David Bourget (Western Ontario)
David Chalmers (ANU, NYU)
Rafael De Clercq
Jack Alan Reynolds
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Pacific Philosophical Quarterly 86 (1):64–87 (2005)
Its relentless pursuit of the good provides act-consequentialism with one sort of intuitive ethical rationale. But more indirect forms of consequentialism promise more intuitive normative implications, for instance the evil of even beneficent murders. I favor a middle way which combines the intuitive rationale of act-consequentialism and the intuitive normative implications of the best indirect forms. Multiple-Act Consequentialism or ‘MAC’ requires direct consequentialist evaluation of the options of group agents. It holds that one should only defect from a group act with good consequences if one can achieve better consequences by the defecting act alone than the entire group act achieves, and that when different beneficent group acts of which one is part specify roles which conflict, one should follow the role in the group act with better consequences. This paper develops MAC as a solution to the Trolley Problem. Section 1 concerns the relative advantages of direct and indirect consequentialisms. Section 2 develops MAC by a focus on competing conceptions of group agency. Section 3 applies MAC to the Trolley Problem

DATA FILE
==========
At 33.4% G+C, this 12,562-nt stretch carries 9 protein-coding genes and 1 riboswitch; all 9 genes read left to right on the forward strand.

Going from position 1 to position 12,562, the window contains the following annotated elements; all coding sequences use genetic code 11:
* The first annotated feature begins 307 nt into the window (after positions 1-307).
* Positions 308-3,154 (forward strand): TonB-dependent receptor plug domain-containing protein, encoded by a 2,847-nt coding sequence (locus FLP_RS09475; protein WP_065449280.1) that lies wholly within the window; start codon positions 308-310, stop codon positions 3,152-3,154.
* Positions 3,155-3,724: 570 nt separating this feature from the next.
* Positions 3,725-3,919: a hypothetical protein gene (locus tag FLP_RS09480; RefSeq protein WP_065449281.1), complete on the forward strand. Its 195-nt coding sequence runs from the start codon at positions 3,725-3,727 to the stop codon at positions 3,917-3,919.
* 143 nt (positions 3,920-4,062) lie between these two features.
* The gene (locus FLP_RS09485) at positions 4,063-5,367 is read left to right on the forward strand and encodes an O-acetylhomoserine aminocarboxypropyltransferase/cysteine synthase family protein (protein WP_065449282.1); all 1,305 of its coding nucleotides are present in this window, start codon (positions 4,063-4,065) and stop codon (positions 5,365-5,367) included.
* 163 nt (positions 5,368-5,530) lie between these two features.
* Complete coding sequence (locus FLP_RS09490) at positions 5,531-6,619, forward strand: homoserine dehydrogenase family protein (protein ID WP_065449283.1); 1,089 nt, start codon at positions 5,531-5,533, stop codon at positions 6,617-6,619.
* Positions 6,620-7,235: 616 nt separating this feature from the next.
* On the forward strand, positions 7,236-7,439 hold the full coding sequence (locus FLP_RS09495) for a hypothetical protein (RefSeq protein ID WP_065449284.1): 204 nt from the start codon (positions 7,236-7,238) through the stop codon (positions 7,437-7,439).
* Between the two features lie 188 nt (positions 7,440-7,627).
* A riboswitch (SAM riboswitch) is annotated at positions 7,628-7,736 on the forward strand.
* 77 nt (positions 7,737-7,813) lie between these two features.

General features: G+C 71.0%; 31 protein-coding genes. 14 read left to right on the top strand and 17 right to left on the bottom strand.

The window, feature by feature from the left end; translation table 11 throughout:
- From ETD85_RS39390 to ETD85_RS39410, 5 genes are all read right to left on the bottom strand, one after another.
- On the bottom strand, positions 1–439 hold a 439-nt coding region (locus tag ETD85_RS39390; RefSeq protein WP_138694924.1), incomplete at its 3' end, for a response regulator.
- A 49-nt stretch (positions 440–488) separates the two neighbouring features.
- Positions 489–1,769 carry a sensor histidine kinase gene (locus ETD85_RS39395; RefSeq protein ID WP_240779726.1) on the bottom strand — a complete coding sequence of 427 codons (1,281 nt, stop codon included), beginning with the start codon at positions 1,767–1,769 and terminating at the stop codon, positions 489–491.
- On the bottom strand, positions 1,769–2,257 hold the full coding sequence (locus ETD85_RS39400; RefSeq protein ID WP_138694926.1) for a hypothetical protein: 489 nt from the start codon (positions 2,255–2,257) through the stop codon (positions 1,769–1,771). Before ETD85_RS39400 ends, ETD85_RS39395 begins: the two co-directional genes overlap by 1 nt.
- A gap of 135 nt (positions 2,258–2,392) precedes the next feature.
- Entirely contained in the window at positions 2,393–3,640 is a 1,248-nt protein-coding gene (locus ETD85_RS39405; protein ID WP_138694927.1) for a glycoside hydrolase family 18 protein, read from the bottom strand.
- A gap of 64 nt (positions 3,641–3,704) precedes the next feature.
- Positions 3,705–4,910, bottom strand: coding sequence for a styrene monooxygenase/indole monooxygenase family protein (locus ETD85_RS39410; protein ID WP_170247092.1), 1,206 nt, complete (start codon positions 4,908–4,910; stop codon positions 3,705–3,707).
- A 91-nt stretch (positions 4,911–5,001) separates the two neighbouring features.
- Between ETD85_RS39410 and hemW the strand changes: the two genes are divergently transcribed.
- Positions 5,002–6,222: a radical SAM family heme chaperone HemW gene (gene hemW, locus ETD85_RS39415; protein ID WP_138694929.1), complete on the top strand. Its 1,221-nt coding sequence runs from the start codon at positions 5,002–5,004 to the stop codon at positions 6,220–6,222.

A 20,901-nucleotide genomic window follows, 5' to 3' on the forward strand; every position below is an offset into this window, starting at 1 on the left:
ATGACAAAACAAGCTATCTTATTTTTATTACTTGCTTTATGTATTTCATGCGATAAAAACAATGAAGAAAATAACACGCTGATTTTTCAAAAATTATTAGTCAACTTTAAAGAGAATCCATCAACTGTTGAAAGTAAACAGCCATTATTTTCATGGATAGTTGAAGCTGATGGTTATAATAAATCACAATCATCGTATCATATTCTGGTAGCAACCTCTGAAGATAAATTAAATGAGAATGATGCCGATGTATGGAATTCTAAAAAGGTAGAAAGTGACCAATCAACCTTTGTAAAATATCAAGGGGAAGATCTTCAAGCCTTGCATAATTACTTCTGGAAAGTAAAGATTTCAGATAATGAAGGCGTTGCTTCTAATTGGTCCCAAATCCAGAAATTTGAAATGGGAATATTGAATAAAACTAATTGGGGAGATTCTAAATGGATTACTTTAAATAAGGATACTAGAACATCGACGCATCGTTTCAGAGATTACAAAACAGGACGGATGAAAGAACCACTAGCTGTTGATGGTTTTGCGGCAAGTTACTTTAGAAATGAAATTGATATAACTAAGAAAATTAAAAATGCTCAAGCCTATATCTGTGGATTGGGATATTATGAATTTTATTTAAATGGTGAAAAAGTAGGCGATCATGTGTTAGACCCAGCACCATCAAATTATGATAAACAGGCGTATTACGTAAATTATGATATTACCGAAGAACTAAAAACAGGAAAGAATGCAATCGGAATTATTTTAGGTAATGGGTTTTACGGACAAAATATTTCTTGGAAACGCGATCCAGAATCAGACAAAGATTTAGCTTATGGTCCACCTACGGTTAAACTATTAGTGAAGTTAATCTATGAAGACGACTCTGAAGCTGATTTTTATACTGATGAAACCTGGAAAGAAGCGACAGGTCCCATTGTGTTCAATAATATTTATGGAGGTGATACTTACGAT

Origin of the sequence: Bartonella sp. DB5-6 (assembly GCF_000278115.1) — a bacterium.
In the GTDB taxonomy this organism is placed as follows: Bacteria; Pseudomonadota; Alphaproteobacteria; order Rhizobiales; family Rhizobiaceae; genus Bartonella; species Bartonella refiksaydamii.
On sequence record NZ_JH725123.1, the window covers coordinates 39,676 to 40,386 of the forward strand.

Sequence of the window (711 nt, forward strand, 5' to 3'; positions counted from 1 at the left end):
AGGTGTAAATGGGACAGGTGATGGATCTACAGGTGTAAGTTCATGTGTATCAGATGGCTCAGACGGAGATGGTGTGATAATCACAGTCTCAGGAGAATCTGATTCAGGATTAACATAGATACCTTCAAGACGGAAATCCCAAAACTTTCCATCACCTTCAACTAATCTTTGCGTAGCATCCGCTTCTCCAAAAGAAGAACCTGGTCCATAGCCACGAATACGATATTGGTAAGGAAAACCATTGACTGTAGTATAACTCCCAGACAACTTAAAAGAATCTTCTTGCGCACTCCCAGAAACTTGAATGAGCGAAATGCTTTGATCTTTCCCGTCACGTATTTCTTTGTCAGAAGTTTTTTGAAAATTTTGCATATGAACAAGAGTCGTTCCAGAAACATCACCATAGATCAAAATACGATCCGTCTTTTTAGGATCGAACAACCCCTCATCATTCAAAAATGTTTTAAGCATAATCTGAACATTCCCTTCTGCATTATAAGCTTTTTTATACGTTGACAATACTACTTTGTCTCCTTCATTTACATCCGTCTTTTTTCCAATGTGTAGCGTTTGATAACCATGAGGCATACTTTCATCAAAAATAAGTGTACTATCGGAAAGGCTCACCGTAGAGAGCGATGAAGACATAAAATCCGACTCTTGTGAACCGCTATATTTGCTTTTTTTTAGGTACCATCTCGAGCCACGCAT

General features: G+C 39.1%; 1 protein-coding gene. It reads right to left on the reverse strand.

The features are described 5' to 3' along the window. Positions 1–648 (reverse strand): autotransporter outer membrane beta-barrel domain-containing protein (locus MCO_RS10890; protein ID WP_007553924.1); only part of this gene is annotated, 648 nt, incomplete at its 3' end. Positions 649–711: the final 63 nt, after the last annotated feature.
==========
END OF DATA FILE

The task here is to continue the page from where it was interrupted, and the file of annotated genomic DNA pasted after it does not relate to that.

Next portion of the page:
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Joseph Mendola (2006). Multiple-Act Consequentialism. Noûs 40 (3):395–427.
M. A. Roberts (2006). Supernumerary Pregnancy, Collective Harm, and Two Forms of the Nonidentity Problem. Journal of Law, Medicine & Ethics 34 (4):776-792.
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